Thursday, October 21, 2010
Last week, I had the chance to visit MoMA- twice. As a current student of film preservation and archiving, the Museum of Modern Art has been one of the leaders of film collection, preservation and projection for decades; their approach to film as an art form was unprecedented when they began to collect. Because of this, MoMA has an incredible film collection, which they mostly now keep off site in stable storage. They also have a film study room and quite an extensive archive of ephemeral material related to their films. Scholars and students can request films to screen and comb the archives, all from the comfort of the cozy study room.
Ok, enough about film. The MoMA also has a wonderful contemporary art collection, which you probably know. I traversed the halls and maneuvered through the crowds to bring you some of the jewels on view (my opinion, of course).
My first stop was MoMA's exhibition on kitchen design, Counter Space: Design and the Modern Kitchen. The exhibition traverses the history of kitchen design from efficiency during the war- The Frankfurt Kitchen- to post-war personalization options- Tupperware, new appliances and utensils, etc. which grew out of technological design innovations and expendable incomes. The exhibition then turned to the kitchen as a space for discourse on social and gender roles through art, literature, and performance works. Of course, I went through the circular exhibition backwards, to avert the crowds. It gave me a new perspective, where I began with the social and ended with the practical and historical. It was kind of perfect for me. Plus, they used a lot of audio visual material in the show- television clips, old commercials, art works- which made me happy.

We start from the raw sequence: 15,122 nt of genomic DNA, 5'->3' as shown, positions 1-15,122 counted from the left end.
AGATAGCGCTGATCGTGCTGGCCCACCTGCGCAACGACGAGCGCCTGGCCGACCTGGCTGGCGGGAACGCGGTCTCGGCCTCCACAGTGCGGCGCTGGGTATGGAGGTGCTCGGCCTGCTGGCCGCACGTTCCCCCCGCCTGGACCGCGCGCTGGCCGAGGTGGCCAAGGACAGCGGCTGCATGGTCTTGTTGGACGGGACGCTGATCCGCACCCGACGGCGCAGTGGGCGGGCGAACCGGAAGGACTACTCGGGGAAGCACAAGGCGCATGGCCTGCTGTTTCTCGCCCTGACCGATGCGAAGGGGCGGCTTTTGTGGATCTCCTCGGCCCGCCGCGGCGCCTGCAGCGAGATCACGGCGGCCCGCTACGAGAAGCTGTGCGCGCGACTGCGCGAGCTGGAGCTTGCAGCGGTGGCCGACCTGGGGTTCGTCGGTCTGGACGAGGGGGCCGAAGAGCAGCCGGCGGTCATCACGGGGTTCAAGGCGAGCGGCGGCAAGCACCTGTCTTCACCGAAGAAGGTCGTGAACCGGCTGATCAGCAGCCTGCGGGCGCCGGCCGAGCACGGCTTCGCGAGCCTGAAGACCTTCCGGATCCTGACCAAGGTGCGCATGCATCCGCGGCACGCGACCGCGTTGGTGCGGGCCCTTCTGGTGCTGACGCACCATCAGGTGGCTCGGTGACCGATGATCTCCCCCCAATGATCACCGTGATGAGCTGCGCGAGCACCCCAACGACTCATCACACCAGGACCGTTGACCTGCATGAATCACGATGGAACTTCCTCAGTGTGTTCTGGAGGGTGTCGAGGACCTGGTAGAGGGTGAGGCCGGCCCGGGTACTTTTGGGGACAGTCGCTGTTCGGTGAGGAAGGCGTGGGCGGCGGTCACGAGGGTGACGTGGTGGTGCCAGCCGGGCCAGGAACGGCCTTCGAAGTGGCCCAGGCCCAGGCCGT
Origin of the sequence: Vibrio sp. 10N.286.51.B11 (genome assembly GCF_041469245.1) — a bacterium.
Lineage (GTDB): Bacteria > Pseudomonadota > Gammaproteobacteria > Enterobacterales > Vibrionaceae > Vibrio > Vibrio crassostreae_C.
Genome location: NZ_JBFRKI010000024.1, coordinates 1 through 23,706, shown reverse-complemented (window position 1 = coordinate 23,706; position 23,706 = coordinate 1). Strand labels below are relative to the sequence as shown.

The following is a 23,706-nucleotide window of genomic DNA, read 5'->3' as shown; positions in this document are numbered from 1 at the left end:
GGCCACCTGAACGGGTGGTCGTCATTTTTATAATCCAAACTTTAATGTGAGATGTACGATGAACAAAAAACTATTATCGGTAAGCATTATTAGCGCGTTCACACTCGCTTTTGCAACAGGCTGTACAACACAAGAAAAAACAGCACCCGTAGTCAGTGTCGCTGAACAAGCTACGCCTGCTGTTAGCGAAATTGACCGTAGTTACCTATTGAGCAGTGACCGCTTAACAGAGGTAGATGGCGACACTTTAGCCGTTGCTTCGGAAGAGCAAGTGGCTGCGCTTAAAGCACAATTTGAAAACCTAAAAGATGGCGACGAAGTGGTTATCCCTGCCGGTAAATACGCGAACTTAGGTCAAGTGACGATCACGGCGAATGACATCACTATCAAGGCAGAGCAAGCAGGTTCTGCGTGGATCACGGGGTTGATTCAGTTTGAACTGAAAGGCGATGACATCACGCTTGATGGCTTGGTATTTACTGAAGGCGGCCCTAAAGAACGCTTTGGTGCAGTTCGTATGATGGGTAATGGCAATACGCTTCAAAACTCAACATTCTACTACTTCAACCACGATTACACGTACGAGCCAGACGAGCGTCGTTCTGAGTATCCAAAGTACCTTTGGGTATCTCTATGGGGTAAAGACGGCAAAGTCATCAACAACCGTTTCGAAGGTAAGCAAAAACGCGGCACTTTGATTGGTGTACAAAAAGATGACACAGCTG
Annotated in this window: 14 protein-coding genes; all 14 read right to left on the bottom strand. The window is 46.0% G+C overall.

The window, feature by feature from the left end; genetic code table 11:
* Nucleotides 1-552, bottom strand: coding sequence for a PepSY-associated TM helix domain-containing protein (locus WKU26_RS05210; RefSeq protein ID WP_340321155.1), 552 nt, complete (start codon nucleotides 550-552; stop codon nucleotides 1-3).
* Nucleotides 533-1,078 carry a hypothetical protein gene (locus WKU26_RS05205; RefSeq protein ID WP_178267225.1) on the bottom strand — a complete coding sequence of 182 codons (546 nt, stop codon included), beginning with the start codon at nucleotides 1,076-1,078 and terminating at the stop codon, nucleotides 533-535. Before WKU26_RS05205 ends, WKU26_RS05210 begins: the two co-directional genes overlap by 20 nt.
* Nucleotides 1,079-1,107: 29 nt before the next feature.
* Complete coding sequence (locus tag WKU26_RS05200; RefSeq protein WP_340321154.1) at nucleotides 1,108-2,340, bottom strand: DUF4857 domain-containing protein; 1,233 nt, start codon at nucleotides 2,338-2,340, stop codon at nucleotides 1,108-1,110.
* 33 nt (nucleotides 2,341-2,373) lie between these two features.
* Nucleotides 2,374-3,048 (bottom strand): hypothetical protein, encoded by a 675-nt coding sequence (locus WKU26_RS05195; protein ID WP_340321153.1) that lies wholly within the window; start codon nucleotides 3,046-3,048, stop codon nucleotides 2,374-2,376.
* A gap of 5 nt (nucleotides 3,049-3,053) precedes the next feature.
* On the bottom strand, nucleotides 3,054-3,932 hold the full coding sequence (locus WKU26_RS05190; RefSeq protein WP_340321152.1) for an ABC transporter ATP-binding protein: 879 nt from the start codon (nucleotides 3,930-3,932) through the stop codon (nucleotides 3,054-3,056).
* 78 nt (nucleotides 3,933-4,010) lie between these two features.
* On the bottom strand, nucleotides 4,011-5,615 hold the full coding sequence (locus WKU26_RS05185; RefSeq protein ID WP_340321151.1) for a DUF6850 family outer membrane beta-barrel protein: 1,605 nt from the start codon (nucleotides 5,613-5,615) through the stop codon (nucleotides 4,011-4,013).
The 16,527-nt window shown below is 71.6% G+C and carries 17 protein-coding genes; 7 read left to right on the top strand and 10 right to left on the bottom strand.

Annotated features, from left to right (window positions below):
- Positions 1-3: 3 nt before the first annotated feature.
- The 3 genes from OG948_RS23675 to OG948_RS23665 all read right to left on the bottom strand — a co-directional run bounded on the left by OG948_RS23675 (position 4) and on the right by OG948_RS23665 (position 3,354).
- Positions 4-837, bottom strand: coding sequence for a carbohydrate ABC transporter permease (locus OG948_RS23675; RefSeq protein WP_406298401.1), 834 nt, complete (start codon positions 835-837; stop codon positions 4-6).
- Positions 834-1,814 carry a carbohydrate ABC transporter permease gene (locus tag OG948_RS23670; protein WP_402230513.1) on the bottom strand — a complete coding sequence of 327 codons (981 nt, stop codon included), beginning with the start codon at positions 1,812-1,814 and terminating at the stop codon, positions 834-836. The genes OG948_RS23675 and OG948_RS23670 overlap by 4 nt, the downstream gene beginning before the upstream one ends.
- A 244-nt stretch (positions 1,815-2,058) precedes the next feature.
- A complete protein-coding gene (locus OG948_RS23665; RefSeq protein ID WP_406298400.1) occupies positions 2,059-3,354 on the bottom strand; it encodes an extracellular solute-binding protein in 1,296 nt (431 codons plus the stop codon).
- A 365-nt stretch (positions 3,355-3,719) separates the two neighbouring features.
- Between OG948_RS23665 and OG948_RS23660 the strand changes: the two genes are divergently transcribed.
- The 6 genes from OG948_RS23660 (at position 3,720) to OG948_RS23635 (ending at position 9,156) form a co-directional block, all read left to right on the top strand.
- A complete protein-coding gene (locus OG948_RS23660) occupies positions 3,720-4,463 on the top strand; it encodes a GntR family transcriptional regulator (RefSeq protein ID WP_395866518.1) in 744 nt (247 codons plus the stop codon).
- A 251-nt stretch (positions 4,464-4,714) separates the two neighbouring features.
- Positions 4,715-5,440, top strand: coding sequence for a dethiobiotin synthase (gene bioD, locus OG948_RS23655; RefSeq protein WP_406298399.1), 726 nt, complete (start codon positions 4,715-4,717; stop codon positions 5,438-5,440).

above: Anna and Bernhard Blume's Kitchen Frenzy- where potatoes are used to show the frenzy felt by women stuck in the kitchen (and gendered stereotypes). Sometimes I feel that way when I am studying. It is part of the Kitchen Sink Dramas section, of course.
Waiting for my timed entry to Matisse and Radical Invention exhibition, I hopped over to the Contemporary Art from the Collection exhibition, where watching the people is almost as fun as getting to know the works. Yoko Ono's 1961 Voice Piece for Soprano resides in the foyer, and to the delight of the employees, patrons step up to a microphone and scream at the top of their lungs all day long. As you are looking through the galleries, you can hear yelling and screaming echoing throughout the building. Interesting. And at the entrance to the show is Kara Walker's 1994 piece, Gone, a reaction to African American stereotypes in Gone with the Wind. Just its scale is stunning- which I tried to show you here.
Matisse is not my favorite, but the exhibition they had up, from his period in 1913 back from Morocco to his departure for Nice in 1917, was fascinating in that it pointed out the 'process' noticeable in his art. Patrons can see sketch marks, sculptures side by side which document his progression, and works of experimentation as Matisse is honing his style. I couldn't take any photos of this one, so here is one of my favorite Matisse, because I am a fan of his use of negative space- The Red Studio- where the artworks littering the studio create the foundations for the walls, the floor, the furniture. It is the negative space that fascinates me.
Then through the Paintings and Sculpture Galleries, and the Abstract Expressionist galleries rooms, where all the famous people you would recognize reside. and where all the people huddle around Starry Night, Water Lilies, and Les Demoiselles d'Avignon. I stood in front of Georges-Pierre Seurat's Evening, Honfleur for a while, moving closer and further away from it so that I could analyze the dots that not only cover the canvas but also the frame.